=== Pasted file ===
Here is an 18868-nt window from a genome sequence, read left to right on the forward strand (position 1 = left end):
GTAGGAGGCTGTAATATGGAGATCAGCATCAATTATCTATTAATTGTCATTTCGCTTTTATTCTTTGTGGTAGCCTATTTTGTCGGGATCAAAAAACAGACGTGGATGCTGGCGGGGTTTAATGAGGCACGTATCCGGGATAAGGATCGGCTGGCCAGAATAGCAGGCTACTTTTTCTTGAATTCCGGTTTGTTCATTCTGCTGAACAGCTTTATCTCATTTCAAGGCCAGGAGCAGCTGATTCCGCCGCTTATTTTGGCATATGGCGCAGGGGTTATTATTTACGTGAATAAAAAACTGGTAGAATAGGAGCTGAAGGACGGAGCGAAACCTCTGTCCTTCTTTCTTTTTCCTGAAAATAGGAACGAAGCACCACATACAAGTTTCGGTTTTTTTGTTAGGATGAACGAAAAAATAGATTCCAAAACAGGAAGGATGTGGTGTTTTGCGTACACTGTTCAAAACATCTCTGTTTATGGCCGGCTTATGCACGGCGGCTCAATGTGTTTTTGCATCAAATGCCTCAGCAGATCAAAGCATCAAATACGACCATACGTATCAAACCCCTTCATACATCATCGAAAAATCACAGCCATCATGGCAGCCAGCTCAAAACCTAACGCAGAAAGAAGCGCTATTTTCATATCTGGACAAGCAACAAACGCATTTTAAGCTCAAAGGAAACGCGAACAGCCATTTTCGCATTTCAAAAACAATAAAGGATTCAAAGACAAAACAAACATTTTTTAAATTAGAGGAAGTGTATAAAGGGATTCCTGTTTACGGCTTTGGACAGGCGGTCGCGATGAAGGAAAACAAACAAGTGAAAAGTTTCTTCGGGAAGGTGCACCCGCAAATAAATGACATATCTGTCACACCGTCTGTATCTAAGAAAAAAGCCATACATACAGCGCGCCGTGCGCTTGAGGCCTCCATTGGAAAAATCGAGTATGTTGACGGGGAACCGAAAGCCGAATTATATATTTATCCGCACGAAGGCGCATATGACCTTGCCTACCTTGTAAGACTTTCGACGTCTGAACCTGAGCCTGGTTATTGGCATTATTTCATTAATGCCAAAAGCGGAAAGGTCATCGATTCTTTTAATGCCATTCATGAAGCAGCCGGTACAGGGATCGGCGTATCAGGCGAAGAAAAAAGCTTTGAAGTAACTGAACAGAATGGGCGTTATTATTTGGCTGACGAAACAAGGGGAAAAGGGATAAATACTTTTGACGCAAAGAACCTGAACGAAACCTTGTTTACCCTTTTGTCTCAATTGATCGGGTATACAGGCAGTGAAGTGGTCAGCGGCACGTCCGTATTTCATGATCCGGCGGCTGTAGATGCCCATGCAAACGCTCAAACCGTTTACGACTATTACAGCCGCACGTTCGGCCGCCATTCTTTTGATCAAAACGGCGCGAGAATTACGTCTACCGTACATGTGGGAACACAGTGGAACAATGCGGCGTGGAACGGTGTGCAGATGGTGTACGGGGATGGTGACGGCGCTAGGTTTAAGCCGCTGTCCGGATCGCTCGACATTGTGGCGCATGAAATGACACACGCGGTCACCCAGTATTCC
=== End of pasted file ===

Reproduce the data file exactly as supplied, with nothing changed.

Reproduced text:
Here is an 18868-nt window from a genome sequence, read left to right on the forward strand (position 1 = left end):
GTAGGAGGCTGTAATATGGAGATCAGCATCAATTATCTATTAATTGTCATTTCGCTTTTATTCTTTGTGGTAGCCTATTTTGTCGGGATCAAAAAACAGACGTGGATGCTGGCGGGGTTTAATGAGGCACGTATCCGGGATAAGGATCGGCTGGCCAGAATAGCAGGCTACTTTTTCTTGAATTCCGGTTTGTTCATTCTGCTGAACAGCTTTATCTCATTTCAAGGCCAGGAGCAGCTGATTCCGCCGCTTATTTTGGCATATGGCGCAGGGGTTATTATTTACGTGAATAAAAAACTGGTAGAATAGGAGCTGAAGGACGGAGCGAAACCTCTGTCCTTCTTTCTTTTTCCTGAAAATAGGAACGAAGCACCACATACAAGTTTCGGTTTTTTTGTTAGGATGAACGAAAAAATAGATTCCAAAACAGGAAGGATGTGGTGTTTTGCGTACACTGTTCAAAACATCTCTGTTTATGGCCGGCTTATGCACGGCGGCTCAATGTGTTTTTGCATCAAATGCCTCAGCAGATCAAAGCATCAAATACGACCATACGTATCAAACCCCTTCATACATCATCGAAAAATCACAGCCATCATGGCAGCCAGCTCAAAACCTAACGCAGAAAGAAGCGCTATTTTCATATCTGGACAAGCAACAAACGCATTTTAAGCTCAAAGGAAACGCGAACAGCCATTTTCGCATTTCAAAAACAATAAAGGATTCAAAGACAAAACAAACATTTTTTAAATTAGAGGAAGTGTATAAAGGGATTCCTGTTTACGGCTTTGGACAGGCGGTCGCGATGAAGGAAAACAAACAAGTGAAAAGTTTCTTCGGGAAGGTGCACCCGCAAATAAATGACATATCTGTCACACCGTCTGTATCTAAGAAAAAAGCCATACATACAGCGCGCCGTGCGCTTGAGGCCTCCATTGGAAAAATCGAGTATGTTGACGGGGAACCGAAAGCCGAATTATATATTTATCCGCACGAAGGCGCATATGACCTTGCCTACCTTGTAAGACTTTCGACGTCTGAACCTGAGCCTGGTTATTGGCATTATTTCATTAATGCCAAAAGCGGAAAGGTCATCGATTCTTTTAATGCCATTCATGAAGCAGCCGGTACAGGGATCGGCGTATCAGGCGAAGAAAAAAGCTTTGAAGTAACTGAACAGAATGGGCGTTATTATTTGGCTGACGAAACAAGGGGAAAAGGGATAAATACTTTTGACGCAAAGAACCTGAACGAAACCTTGTTTACCCTTTTGTCTCAATTGATCGGGTATACAGGCAGTGAAGTGGTCAGCGGCACGTCCGTATTTCATGATCCGGCGGCTGTAGATGCCCATGCAAACGCTCAAACCGTTTACGACTATTACAGCCGCACGTTCGGCCGCCATTCTTTTGATCAAAACGGCGCGAGAATTACGTCTACCGTACATGTGGGAACACAGTGGAACAATGCGGCGTGGAACGGTGTGCAGATGGTGTACGGGGATGGTGACGGCGCTAGGTTTAAGCCGCTGTCCGGATCGCTCGACATTGTGGCGCATGAAATGACACACGCGGTCACCCAGTATTCC